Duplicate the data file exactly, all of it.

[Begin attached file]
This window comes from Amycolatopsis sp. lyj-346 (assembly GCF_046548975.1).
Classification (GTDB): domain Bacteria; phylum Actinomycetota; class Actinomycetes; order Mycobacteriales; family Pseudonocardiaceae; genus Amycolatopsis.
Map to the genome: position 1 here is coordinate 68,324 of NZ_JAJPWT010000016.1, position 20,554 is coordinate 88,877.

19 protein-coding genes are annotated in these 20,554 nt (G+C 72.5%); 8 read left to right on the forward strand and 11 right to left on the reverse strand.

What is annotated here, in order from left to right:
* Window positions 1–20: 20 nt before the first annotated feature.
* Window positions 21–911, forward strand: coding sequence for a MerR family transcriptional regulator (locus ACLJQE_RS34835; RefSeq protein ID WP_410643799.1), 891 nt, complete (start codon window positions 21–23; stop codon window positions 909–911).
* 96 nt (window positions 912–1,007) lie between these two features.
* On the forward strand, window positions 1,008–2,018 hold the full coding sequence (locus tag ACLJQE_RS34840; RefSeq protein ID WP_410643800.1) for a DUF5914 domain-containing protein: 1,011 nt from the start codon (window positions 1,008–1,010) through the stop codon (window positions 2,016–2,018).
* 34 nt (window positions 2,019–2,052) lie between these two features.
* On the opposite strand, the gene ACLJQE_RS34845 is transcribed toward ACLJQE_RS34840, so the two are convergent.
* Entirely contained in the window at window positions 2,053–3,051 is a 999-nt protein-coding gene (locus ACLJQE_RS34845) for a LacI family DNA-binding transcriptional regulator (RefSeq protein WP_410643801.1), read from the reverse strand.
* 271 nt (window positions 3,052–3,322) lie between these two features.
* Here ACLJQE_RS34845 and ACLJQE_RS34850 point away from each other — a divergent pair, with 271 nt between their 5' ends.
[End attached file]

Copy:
This window comes from Amycolatopsis sp. lyj-346 (assembly GCF_046548975.1).
Classification (GTDB): domain Bacteria; phylum Actinomycetota; class Actinomycetes; order Mycobacteriales; family Pseudonocardiaceae; genus Amycolatopsis.
Map to the genome: position 1 here is coordinate 68,324 of NZ_JAJPWT010000016.1, position 20,554 is coordinate 88,877.

19 protein-coding genes are annotated in these 20,554 nt (G+C 72.5%); 8 read left to right on the forward strand and 11 right to left on the reverse strand.

What is annotated here, in order from left to right:
* Window positions 1–20: 20 nt before the first annotated feature.
* Window positions 21–911, forward strand: coding sequence for a MerR family transcriptional regulator (locus ACLJQE_RS34835; RefSeq protein ID WP_410643799.1), 891 nt, complete (start codon window positions 21–23; stop codon window positions 909–911).
* 96 nt (window positions 912–1,007) lie between these two features.
* On the forward strand, window positions 1,008–2,018 hold the full coding sequence (locus tag ACLJQE_RS34840; RefSeq protein ID WP_410643800.1) for a DUF5914 domain-containing protein: 1,011 nt from the start codon (window positions 1,008–1,010) through the stop codon (window positions 2,016–2,018).
* 34 nt (window positions 2,019–2,052) lie between these two features.
* On the opposite strand, the gene ACLJQE_RS34845 is transcribed toward ACLJQE_RS34840, so the two are convergent.
* Entirely contained in the window at window positions 2,053–3,051 is a 999-nt protein-coding gene (locus ACLJQE_RS34845) for a LacI family DNA-binding transcriptional regulator (RefSeq protein WP_410643801.1), read from the reverse strand.
* 271 nt (window positions 3,052–3,322) lie between these two features.
* Here ACLJQE_RS34845 and ACLJQE_RS34850 point away from each other — a divergent pair, with 271 nt between their 5' ends.